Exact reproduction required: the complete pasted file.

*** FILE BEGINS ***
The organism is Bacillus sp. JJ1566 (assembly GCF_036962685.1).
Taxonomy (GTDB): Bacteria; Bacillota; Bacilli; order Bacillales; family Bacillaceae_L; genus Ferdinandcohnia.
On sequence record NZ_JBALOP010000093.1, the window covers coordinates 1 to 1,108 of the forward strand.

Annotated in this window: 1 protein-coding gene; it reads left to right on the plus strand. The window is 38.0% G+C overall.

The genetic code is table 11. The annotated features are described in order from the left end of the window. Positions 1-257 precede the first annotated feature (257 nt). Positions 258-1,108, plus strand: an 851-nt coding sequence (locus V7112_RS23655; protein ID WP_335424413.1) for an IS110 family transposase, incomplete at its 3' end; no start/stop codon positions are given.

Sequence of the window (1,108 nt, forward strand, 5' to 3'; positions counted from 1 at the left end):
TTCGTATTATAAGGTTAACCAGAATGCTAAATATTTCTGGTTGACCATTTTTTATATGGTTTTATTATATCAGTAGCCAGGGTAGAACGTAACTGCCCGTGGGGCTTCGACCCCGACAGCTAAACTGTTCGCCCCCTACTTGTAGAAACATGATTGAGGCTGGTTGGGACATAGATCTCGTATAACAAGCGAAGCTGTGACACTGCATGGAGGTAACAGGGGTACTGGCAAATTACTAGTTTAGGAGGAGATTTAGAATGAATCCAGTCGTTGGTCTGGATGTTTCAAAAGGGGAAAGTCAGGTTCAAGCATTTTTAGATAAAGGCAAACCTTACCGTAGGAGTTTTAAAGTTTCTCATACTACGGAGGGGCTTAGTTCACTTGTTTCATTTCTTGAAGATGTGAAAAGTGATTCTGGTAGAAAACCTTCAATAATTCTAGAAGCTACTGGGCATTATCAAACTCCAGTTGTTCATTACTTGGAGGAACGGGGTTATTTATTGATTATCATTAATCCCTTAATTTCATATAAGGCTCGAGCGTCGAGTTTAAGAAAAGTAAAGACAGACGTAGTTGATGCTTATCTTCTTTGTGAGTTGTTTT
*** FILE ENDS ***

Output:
The organism is Bacillus sp. JJ1566 (assembly GCF_036962685.1).
Taxonomy (GTDB): Bacteria; Bacillota; Bacilli; order Bacillales; family Bacillaceae_L; genus Ferdinandcohnia.
On sequence record NZ_JBALOP010000093.1, the window covers coordinates 1 to 1,108 of the forward strand.

Annotated in this window: 1 protein-coding gene; it reads left to right on the plus strand. The window is 38.0% G+C overall.

The genetic code is table 11. The annotated features are described in order from the left end of the window. Positions 1-257 precede the first annotated feature (257 nt). Positions 258-1,108, plus strand: an 851-nt coding sequence (locus V7112_RS23655; protein ID WP_335424413.1) for an IS110 family transposase, incomplete at its 3' end; no start/stop codon positions are given.

Sequence of the window (1,108 nt, forward strand, 5' to 3'; positions counted from 1 at the left end):
TTCGTATTATAAGGTTAACCAGAATGCTAAATATTTCTGGTTGACCATTTTTTATATGGTTTTATTATATCAGTAGCCAGGGTAGAACGTAACTGCCCGTGGGGCTTCGACCCCGACAGCTAAACTGTTCGCCCCCTACTTGTAGAAACATGATTGAGGCTGGTTGGGACATAGATCTCGTATAACAAGCGAAGCTGTGACACTGCATGGAGGTAACAGGGGTACTGGCAAATTACTAGTTTAGGAGGAGATTTAGAATGAATCCAGTCGTTGGTCTGGATGTTTCAAAAGGGGAAAGTCAGGTTCAAGCATTTTTAGATAAAGGCAAACCTTACCGTAGGAGTTTTAAAGTTTCTCATACTACGGAGGGGCTTAGTTCACTTGTTTCATTTCTTGAAGATGTGAAAAGTGATTCTGGTAGAAAACCTTCAATAATTCTAGAAGCTACTGGGCATTATCAAACTCCAGTTGTTCATTACTTGGAGGAACGGGGTTATTTATTGATTATCATTAATCCCTTAATTTCATATAAGGCTCGAGCGTCGAGTTTAAGAAAAGTAAAGACAGACGTAGTTGATGCTTATCTTCTTTGTGAGTTGTTTT